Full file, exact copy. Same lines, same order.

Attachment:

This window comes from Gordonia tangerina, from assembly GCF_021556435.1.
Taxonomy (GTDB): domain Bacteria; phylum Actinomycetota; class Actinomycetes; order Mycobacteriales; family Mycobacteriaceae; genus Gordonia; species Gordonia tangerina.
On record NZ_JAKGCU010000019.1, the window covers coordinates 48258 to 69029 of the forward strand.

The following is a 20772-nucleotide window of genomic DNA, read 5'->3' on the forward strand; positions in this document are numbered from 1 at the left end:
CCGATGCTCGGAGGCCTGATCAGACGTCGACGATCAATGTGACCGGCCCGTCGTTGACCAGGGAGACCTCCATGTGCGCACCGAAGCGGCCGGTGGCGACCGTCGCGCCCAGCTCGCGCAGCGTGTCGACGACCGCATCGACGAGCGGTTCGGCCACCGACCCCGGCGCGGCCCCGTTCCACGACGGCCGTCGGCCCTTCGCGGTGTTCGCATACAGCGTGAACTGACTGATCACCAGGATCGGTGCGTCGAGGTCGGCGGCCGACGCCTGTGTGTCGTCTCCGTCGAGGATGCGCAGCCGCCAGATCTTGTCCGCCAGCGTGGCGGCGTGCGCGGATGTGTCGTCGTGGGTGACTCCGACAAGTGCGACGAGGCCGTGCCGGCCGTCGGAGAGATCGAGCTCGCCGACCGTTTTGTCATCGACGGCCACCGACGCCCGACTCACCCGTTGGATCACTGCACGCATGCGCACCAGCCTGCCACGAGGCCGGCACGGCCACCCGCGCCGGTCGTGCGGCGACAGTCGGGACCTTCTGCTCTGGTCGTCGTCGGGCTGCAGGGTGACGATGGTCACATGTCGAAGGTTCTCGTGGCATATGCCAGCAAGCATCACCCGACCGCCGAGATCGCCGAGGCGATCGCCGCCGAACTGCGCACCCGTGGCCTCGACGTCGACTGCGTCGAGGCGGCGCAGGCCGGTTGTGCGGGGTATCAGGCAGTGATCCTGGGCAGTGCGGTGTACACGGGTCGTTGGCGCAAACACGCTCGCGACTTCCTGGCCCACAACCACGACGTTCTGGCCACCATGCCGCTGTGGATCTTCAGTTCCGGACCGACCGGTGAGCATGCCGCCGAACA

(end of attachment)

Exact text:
This window comes from Gordonia tangerina, from assembly GCF_021556435.1.
Taxonomy (GTDB): domain Bacteria; phylum Actinomycetota; class Actinomycetes; order Mycobacteriales; family Mycobacteriaceae; genus Gordonia; species Gordonia tangerina.
On record NZ_JAKGCU010000019.1, the window covers coordinates 48258 to 69029 of the forward strand.

The following is a 20772-nucleotide window of genomic DNA, read 5'->3' on the forward strand; positions in this document are numbered from 1 at the left end:
CCGATGCTCGGAGGCCTGATCAGACGTCGACGATCAATGTGACCGGCCCGTCGTTGACCAGGGAGACCTCCATGTGCGCACCGAAGCGGCCGGTGGCGACCGTCGCGCCCAGCTCGCGCAGCGTGTCGACGACCGCATCGACGAGCGGTTCGGCCACCGACCCCGGCGCGGCCCCGTTCCACGACGGCCGTCGGCCCTTCGCGGTGTTCGCATACAGCGTGAACTGACTGATCACCAGGATCGGTGCGTCGAGGTCGGCGGCCGACGCCTGTGTGTCGTCTCCGTCGAGGATGCGCAGCCGCCAGATCTTGTCCGCCAGCGTGGCGGCGTGCGCGGATGTGTCGTCGTGGGTGACTCCGACAAGTGCGACGAGGCCGTGCCGGCCGTCGGAGAGATCGAGCTCGCCGACCGTTTTGTCATCGACGGCCACCGACGCCCGACTCACCCGTTGGATCACTGCACGCATGCGCACCAGCCTGCCACGAGGCCGGCACGGCCACCCGCGCCGGTCGTGCGGCGACAGTCGGGACCTTCTGCTCTGGTCGTCGTCGGGCTGCAGGGTGACGATGGTCACATGTCGAAGGTTCTCGTGGCATATGCCAGCAAGCATCACCCGACCGCCGAGATCGCCGAGGCGATCGCCGCCGAACTGCGCACCCGTGGCCTCGACGTCGACTGCGTCGAGGCGGCGCAGGCCGGTTGTGCGGGGTATCAGGCAGTGATCCTGGGCAGTGCGGTGTACACGGGTCGTTGGCGCAAACACGCTCGCGACTTCCTGGCCCACAACCACGACGTTCTGGCCACCATGCCGCTGTGGATCTTCAGTTCCGGACCGACCGGTGAGCATGCCGCCGAACA